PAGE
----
The Tawny Owls are internationally famous. Today as I was going round the Serpentine a man from Boston, seeing the telltale roof prism binoculars round my neck, came up and asked me where they were. There has also been a visitor from Norway looking for them. The owl family and their father were in the four horse chestnut trees between the nest tree and the path, the owlets moving around restlessly and their father asleep in the third tree from the north. Their mother was in the nest tree, very hard to see.
Many Green Woodpeckers were calling loudly in both parks, and the nest beside the path was attended. Another bird was in the Leaf Yard very close to the tree where the Great Spotted Woodpeckers are nesting.
There were three male Mandarins and one female on the Long Water. They come and go freely between here and the Regent's Canal, which is where they have the best breeding success because there are trees close to the water and not many large gulls. The pair of Gadwall is still here; they too come and go between here and Buckingham Palace gardens, where they breed. They have not tried breeding on our lakes and, seeing what happens to Mallard ducklings here, I don't blame them.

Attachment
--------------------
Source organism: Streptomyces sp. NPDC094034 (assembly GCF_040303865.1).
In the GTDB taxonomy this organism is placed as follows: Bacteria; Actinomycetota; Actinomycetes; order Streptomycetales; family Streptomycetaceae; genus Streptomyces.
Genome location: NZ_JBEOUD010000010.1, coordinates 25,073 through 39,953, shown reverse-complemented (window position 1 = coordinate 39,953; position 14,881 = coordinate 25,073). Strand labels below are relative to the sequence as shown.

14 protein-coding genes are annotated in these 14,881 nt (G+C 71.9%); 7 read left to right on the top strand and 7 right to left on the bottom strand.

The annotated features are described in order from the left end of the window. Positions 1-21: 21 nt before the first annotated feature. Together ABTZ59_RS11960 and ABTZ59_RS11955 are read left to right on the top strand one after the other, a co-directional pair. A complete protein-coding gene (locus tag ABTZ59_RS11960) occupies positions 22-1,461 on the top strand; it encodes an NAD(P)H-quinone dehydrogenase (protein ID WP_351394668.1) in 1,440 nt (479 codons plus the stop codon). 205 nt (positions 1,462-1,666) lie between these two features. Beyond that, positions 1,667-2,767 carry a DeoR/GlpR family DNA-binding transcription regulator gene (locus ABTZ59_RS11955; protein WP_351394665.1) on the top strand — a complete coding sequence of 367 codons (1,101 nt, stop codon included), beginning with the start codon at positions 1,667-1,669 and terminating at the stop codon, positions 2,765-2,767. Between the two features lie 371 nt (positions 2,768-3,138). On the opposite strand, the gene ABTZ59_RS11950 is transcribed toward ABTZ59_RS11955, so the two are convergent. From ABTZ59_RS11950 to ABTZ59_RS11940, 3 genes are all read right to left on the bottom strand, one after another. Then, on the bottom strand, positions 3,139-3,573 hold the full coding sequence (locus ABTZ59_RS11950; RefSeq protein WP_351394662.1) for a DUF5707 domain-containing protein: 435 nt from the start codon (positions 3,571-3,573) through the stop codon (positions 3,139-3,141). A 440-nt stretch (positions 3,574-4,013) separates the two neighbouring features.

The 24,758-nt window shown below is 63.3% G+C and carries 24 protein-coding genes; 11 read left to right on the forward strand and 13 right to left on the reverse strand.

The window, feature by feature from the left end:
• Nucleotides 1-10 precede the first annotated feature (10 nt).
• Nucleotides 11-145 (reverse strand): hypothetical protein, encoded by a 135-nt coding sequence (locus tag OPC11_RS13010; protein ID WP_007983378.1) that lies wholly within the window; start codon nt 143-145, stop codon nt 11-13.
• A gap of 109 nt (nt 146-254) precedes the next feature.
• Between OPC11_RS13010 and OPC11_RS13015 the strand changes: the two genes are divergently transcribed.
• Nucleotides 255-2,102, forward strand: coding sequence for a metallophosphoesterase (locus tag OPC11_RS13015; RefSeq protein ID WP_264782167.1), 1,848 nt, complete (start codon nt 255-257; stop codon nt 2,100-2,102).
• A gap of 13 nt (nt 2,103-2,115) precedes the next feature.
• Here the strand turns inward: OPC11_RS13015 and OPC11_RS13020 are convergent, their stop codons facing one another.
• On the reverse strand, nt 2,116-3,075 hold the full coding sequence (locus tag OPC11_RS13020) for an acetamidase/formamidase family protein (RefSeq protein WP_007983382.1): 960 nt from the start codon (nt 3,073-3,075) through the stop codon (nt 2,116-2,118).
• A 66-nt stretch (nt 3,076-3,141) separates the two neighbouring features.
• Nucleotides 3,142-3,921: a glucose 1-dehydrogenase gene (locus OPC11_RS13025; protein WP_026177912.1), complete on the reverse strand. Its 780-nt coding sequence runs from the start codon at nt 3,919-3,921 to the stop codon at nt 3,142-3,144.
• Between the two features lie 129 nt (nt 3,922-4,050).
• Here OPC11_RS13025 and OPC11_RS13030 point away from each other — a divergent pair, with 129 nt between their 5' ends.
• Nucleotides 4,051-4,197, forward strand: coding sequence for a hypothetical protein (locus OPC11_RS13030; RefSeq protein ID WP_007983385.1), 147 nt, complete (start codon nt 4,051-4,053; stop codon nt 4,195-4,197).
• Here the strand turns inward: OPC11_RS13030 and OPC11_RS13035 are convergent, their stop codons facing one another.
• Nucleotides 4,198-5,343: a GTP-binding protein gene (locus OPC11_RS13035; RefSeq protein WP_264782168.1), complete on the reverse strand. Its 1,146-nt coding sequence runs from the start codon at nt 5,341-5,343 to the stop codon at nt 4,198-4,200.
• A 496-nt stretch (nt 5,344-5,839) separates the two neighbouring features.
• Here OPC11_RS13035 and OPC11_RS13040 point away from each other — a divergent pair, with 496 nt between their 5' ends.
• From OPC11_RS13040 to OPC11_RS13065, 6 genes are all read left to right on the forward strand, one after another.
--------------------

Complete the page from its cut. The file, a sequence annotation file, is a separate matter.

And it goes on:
Two Little Grebes were calling loudly to each other.
The old tern raft, now replaced by a larger one, is still drifting around the Long Water and today had fetched up near the bridge. The idea was to attract the Common Terns whose main area seems to be the Grand Union Canal, but no birds have ever tried to breed on the raft. One I saw a pair flying around it, but they didn't even bother to land. When they visit the park they usually sit on moored boats in the middle of the Serpentine.
I went to the French Embassy to see if any House Martins had arrived: none yet, but this is a place to watch at this time. After two bad years, the first caused by rebuilding work, the second by a drought that denied them mud for their nests, it will be a while before their numbers build up again. In contrast, the colony on Rossmore House near Regent's Park did well in both the last two years.
One of the Grey Herons' nests on the Serpentine Island was busy, with two chicks being fed. (Difficult to think of these big gawky creatures as a chick.) Another nest had an adult in it.
In the Flower Walk, I heard an odd repeated call, like a very short blast on a referee's whistle. It turned out to be a Nuthatch. I have never heard one calling like this before.